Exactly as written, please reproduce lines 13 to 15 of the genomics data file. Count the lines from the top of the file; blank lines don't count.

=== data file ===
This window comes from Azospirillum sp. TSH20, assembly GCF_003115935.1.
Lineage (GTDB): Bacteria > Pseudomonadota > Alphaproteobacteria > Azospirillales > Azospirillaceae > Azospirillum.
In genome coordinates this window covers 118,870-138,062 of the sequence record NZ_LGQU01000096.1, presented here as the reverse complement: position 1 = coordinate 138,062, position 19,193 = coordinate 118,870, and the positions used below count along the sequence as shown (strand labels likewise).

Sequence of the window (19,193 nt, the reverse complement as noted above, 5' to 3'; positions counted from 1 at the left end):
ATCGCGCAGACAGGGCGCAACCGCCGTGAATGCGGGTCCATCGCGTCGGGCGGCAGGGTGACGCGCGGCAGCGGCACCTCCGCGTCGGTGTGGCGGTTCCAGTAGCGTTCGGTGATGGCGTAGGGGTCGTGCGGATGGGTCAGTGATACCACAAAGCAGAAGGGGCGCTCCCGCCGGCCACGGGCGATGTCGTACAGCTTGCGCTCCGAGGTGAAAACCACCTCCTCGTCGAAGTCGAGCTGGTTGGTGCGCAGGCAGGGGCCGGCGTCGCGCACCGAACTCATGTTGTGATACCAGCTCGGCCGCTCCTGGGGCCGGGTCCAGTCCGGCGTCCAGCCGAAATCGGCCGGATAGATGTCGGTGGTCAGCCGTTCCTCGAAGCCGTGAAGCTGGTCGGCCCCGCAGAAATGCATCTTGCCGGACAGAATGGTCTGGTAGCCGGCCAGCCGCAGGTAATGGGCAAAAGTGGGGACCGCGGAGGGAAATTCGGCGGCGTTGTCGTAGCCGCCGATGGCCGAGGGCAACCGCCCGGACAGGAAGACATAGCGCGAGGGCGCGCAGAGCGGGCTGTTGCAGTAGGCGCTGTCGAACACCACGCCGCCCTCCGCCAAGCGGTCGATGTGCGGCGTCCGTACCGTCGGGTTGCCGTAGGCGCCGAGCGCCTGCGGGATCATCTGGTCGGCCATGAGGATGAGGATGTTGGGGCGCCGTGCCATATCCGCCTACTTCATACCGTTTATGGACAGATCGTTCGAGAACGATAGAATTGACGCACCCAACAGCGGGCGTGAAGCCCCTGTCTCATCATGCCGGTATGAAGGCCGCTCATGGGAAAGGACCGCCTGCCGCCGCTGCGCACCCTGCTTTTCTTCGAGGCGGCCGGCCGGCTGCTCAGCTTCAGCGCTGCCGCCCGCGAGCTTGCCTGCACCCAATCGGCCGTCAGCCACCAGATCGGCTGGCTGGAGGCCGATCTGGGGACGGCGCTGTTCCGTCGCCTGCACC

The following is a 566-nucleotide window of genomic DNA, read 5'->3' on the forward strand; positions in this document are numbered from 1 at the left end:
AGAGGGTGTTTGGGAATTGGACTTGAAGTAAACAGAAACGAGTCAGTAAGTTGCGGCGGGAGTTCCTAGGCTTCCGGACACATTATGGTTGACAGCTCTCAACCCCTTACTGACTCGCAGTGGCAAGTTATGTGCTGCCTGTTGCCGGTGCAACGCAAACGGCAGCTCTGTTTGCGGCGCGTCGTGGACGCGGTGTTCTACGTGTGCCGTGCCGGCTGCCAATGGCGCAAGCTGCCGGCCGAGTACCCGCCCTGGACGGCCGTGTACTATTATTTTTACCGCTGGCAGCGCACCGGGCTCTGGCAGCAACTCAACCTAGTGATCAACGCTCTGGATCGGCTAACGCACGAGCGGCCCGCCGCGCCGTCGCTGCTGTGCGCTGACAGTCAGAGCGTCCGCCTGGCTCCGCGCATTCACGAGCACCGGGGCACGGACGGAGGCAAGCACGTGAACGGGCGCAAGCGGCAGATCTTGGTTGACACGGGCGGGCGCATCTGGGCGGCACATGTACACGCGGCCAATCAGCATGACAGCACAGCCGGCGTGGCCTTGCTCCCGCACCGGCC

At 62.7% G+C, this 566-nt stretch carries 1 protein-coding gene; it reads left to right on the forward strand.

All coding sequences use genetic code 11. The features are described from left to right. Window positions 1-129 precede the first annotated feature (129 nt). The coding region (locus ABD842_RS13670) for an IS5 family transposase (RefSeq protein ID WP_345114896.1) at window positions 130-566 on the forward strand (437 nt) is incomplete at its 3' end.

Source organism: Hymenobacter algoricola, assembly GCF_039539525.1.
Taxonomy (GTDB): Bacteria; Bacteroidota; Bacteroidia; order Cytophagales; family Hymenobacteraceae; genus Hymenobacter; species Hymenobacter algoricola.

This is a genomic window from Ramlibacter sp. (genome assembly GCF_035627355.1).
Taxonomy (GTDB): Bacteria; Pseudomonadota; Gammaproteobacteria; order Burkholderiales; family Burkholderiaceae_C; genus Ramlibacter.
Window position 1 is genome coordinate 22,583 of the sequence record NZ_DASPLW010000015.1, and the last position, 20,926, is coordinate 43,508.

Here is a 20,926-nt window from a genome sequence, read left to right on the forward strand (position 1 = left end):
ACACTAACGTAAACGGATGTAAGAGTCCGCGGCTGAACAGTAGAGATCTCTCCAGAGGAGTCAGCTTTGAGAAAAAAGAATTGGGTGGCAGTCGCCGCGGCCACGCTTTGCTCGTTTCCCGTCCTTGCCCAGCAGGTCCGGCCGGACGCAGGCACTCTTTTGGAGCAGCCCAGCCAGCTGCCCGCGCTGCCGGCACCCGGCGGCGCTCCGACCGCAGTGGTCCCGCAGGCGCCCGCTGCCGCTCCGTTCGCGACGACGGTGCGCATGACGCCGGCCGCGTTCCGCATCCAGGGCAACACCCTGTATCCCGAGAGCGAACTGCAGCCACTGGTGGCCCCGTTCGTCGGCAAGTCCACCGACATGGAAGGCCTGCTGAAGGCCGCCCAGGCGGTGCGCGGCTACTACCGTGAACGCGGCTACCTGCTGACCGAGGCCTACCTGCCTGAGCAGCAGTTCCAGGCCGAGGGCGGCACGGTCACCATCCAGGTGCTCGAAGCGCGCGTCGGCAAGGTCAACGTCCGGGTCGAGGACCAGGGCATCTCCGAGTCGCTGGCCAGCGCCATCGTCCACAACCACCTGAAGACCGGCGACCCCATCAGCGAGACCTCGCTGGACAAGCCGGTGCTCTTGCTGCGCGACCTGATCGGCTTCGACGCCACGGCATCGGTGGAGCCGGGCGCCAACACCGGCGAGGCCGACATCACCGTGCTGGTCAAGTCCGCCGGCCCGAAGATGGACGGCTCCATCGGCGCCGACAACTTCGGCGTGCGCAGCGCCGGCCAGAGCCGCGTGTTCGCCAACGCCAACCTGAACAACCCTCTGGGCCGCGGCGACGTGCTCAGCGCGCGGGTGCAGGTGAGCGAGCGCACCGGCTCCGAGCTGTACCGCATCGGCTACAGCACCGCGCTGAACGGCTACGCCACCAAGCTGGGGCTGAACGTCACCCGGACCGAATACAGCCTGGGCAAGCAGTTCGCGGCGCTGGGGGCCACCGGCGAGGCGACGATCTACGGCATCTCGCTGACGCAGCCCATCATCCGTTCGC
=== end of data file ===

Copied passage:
Taxonomy (GTDB): Bacteria; Pseudomonadota; Gammaproteobacteria; order Burkholderiales; family Burkholderiaceae_C; genus Ramlibacter.
Window position 1 is genome coordinate 22,583 of the sequence record NZ_DASPLW010000015.1, and the last position, 20,926, is coordinate 43,508.

Here is a 20,926-nt window from a genome sequence, read left to right on the forward strand (position 1 = left end):